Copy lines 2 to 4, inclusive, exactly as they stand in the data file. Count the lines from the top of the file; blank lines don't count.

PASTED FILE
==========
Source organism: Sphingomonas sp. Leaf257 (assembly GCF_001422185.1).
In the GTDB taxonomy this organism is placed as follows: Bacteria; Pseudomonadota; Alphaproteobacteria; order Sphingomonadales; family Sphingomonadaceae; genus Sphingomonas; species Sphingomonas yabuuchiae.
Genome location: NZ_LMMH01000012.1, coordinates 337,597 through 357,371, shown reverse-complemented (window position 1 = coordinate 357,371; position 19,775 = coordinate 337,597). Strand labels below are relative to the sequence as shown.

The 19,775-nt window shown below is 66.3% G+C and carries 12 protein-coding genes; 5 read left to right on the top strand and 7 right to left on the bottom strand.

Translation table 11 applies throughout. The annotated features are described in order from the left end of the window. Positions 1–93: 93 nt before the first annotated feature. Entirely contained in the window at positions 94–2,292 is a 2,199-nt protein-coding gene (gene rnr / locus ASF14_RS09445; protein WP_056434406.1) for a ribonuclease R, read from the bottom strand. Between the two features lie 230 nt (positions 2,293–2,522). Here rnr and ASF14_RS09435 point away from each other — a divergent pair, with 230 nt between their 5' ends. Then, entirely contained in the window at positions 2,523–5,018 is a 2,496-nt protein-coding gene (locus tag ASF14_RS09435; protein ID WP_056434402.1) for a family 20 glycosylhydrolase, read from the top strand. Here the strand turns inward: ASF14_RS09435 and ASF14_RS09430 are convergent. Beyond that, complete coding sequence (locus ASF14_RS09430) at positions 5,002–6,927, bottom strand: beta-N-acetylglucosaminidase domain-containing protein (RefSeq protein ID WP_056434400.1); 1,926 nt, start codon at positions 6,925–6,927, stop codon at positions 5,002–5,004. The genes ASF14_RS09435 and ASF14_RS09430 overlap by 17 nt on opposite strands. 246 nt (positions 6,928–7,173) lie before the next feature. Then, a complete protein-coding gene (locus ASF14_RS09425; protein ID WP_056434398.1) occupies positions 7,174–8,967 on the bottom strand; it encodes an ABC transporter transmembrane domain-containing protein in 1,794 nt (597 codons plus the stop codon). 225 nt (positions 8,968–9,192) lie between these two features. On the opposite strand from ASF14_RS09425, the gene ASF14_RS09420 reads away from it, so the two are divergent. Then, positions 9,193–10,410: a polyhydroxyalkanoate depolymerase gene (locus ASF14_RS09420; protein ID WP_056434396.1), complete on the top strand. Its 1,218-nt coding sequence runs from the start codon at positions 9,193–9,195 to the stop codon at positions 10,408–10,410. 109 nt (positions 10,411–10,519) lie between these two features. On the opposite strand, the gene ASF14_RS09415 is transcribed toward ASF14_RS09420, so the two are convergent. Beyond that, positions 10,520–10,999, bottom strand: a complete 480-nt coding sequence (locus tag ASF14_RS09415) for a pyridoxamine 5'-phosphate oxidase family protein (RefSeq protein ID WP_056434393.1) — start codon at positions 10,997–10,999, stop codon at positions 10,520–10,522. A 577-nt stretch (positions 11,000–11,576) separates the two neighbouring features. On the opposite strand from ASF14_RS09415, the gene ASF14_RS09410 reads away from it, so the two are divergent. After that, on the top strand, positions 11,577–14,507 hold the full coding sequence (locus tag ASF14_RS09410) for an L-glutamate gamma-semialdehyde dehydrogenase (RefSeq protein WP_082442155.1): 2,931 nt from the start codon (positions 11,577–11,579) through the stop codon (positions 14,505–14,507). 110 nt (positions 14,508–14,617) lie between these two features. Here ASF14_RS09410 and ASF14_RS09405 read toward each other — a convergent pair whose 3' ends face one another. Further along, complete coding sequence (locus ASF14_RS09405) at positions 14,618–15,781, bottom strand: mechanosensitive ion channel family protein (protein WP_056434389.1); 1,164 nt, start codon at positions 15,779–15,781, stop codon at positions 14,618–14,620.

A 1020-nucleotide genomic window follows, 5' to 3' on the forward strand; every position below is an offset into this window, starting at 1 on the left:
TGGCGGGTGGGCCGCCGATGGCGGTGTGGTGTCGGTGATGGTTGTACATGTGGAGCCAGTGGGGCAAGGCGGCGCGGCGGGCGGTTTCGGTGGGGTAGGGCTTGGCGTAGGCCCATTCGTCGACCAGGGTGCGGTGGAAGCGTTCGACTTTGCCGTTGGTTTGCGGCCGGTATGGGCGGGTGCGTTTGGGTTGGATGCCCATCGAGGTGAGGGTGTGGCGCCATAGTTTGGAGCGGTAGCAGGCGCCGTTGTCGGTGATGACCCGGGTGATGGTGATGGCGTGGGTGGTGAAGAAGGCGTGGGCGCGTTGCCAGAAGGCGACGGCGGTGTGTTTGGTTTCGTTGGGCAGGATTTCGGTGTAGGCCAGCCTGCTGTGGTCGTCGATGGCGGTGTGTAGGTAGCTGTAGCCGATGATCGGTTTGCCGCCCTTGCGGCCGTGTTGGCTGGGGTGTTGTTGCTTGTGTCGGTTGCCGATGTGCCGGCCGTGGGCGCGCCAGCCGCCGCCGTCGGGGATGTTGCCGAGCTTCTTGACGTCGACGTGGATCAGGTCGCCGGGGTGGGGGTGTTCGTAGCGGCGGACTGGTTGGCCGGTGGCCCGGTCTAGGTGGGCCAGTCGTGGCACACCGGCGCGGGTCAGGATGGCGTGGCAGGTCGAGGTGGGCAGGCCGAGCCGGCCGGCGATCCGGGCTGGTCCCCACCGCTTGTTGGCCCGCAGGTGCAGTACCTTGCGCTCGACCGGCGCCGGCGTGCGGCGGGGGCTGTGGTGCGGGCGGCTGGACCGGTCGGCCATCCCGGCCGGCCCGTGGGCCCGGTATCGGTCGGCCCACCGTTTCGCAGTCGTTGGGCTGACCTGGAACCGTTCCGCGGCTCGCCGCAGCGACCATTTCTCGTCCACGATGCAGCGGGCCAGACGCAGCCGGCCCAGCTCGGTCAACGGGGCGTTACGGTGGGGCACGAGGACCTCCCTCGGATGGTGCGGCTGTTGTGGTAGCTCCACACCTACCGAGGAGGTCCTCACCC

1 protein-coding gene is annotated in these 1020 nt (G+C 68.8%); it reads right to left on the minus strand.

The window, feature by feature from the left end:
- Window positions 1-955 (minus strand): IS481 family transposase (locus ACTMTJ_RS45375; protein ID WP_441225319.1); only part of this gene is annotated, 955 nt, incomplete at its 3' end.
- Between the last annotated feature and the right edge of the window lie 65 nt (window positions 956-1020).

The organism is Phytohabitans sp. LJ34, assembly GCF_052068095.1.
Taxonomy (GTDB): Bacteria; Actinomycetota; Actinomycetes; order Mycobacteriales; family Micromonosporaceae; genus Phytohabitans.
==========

In the GTDB taxonomy this organism is placed as follows: Bacteria; Pseudomonadota; Alphaproteobacteria; order Sphingomonadales; family Sphingomonadaceae; genus Sphingomonas; species Sphingomonas yabuuchiae.
Genome location: NZ_LMMH01000012.1, coordinates 337,597 through 357,371, shown reverse-complemented (window position 1 = coordinate 357,371; position 19,775 = coordinate 337,597). Strand labels below are relative to the sequence as shown.

The 19,775-nt window shown below is 66.3% G+C and carries 12 protein-coding genes; 5 read left to right on the top strand and 7 right to left on the bottom strand.